So I’m on set the other night, you know, just living the dream, and lo! EPK! Here to shoot future promotional material. And it got me thinking…

Over the past two decades, as DVD (and now Blu-ray) outstripped VHS in quality, longevity, and popularity, the additional storage capacity of the medium has also popularized the now common addition to your home viewing experience: the special feature.

**Note: “EPK” stands for “Electronic Press Kit”. It’s the term used to refer to behind-the-scenes crew and the things they document: interviews, special makeup applications, post-production processes, explosions (yes!), and various other scenes of life making movie magic.

The first time I ever saw one of these was on the Extended Edition VHS (oh yeah, double cassettes baby) of The Lord of the Rings: The Fellowship of the Ring. On the second tape – a single 13-minute feature called, “A Day in the Life of a Hobbit,” about the experiences of the actors applying and wearing their adorable Hobbit feet. It was cute; it was funny; and it made me realize that this thing that I loved was a part of something bigger…an entire industry…where people worked…where *I* could work.

It was a lightbulb moment for me, and I haven’t looked back since.

(Before that, I alternately wanted to be a paleontologist, a historian, and a cellist – all stemming from what I have recognized as my l-o-v-e-e-e of movies. It makes sense now.)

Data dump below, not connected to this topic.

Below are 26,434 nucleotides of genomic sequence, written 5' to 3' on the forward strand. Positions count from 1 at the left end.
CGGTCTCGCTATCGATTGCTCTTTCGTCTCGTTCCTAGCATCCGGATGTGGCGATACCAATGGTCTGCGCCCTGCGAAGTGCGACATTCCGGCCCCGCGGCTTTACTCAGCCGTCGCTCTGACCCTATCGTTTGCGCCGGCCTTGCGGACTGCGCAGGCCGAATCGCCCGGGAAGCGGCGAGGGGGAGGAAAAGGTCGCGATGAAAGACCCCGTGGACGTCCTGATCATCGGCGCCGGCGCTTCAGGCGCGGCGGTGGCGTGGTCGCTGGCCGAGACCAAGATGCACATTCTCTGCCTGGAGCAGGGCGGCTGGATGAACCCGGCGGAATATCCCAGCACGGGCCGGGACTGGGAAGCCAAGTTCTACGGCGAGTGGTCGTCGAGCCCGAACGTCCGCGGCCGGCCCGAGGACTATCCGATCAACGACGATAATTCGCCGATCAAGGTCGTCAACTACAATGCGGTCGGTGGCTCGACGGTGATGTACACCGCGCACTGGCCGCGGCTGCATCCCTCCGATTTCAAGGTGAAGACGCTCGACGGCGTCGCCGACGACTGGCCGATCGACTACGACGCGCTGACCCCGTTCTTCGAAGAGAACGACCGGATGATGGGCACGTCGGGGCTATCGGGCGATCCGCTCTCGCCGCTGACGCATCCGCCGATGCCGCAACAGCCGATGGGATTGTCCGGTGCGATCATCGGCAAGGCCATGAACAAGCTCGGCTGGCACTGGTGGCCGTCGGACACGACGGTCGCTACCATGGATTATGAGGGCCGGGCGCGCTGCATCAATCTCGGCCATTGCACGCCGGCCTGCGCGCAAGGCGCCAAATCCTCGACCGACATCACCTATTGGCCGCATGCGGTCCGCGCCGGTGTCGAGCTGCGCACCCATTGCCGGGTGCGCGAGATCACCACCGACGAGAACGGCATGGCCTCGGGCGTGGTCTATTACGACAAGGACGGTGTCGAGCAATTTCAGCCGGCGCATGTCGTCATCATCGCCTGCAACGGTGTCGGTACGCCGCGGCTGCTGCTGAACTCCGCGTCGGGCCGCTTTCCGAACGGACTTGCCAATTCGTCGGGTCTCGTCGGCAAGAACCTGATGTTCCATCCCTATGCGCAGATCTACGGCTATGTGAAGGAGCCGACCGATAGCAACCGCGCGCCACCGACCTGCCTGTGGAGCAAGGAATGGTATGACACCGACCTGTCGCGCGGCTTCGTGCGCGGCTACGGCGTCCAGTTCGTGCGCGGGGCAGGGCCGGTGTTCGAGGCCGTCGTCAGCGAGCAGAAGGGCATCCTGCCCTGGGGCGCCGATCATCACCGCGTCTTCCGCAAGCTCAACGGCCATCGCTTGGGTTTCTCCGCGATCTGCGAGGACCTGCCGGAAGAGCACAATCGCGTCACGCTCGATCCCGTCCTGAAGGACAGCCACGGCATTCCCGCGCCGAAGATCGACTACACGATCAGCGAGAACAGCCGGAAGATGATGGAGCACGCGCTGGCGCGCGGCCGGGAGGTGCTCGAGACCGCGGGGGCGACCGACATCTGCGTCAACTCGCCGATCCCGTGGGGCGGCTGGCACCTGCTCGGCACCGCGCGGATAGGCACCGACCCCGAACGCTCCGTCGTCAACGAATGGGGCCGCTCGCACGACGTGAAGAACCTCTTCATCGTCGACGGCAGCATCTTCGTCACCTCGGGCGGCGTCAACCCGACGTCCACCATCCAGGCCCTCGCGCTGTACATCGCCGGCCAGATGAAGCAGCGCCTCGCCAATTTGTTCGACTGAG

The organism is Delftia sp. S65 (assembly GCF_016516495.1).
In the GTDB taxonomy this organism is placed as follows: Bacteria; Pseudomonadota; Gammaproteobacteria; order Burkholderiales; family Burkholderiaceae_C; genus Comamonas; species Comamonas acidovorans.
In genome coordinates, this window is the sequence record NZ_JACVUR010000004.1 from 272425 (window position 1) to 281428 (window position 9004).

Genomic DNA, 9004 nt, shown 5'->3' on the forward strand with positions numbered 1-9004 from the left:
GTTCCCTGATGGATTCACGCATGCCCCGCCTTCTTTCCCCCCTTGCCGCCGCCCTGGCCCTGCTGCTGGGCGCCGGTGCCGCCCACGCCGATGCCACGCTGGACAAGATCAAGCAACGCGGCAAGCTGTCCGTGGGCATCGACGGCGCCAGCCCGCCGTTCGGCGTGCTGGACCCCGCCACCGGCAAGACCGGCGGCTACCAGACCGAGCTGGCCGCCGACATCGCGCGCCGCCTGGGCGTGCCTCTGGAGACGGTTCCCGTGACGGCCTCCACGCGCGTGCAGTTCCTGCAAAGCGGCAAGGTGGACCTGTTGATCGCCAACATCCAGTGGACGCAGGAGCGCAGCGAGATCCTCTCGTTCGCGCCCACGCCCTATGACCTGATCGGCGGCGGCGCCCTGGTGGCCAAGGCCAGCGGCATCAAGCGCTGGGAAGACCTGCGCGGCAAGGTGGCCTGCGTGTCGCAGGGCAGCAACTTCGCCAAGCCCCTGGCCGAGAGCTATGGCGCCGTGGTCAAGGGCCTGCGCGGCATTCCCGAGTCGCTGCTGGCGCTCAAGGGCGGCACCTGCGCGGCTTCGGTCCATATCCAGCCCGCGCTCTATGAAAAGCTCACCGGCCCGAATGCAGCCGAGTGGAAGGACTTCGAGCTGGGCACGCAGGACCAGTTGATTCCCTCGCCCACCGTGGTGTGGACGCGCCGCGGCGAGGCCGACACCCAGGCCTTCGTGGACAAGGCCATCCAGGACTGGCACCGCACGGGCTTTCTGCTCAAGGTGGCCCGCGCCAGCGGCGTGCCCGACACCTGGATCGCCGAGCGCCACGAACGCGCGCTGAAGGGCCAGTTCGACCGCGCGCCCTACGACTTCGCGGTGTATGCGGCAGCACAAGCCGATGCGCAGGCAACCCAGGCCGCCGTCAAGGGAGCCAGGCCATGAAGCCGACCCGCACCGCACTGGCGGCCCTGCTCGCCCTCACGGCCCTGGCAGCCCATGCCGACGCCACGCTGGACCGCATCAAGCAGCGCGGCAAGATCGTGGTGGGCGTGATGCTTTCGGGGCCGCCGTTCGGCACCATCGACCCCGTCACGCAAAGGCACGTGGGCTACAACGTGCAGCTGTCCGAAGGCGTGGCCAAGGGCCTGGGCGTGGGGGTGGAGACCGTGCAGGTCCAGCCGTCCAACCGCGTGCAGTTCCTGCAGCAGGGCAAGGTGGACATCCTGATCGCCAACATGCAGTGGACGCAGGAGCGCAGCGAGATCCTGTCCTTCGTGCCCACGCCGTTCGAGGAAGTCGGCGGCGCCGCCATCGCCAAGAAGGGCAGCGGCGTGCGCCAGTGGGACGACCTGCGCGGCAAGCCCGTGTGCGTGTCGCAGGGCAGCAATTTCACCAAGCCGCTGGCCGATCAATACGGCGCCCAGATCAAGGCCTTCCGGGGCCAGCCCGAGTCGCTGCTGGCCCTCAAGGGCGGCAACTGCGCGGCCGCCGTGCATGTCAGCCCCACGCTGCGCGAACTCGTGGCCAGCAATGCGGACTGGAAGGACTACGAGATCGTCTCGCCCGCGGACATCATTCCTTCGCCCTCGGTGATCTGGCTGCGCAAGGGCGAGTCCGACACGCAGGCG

Special features allow filmmakers to explore and explain their projects while giving unprecedented access on filmmaking processes to us amateurs and enthusiasts. It’s not a bad marketing tool, either.

However, in my experience, making these things can be a gigantic pain in the ass. And here’s why:

1. When EPK is present, production must absorb the impact of having additional people on and around the set, as well making time in the day’s work for their needs.

Normally, EPK is not directly affiliated with the production company. This may not seem like a big deal, but the thing about film sets is that they are incredibly compartmentalized. Each department has very defined and highly specific duties; every person a cog that helps turn the wheels of the Production Machine. It’s something I love about movie-making.

Thus, anyone who is not part of the shooting crew (also called the “working” crew, take note) tends to stick out. The EPK crew is doing what they’re supposed to be doing – what they are hired to do – but in the eyes of the shooting crew, they are outsiders; who are not contributing toward the immediate production needs. That many more people are eating lunch and craft service, needing parking and space on set for their gear, asking questions, etc. – which leads me to my next point:

2. At best, EPK is distracting – to the actors going in and out of character between shooting and interviews, and to the crew who must work around these new faces, no matter how unobtrusive. At worst, EPK can disrupt production entirely.

Conflict arises when the needs of the EPK crew begin to negatively affect production. Now, usually EPK are incredibly gracious in working with production to get what they need. But any number of things can and do happen that affect the precisely tuned and delicate balance of a film set, and EPK is just one of them.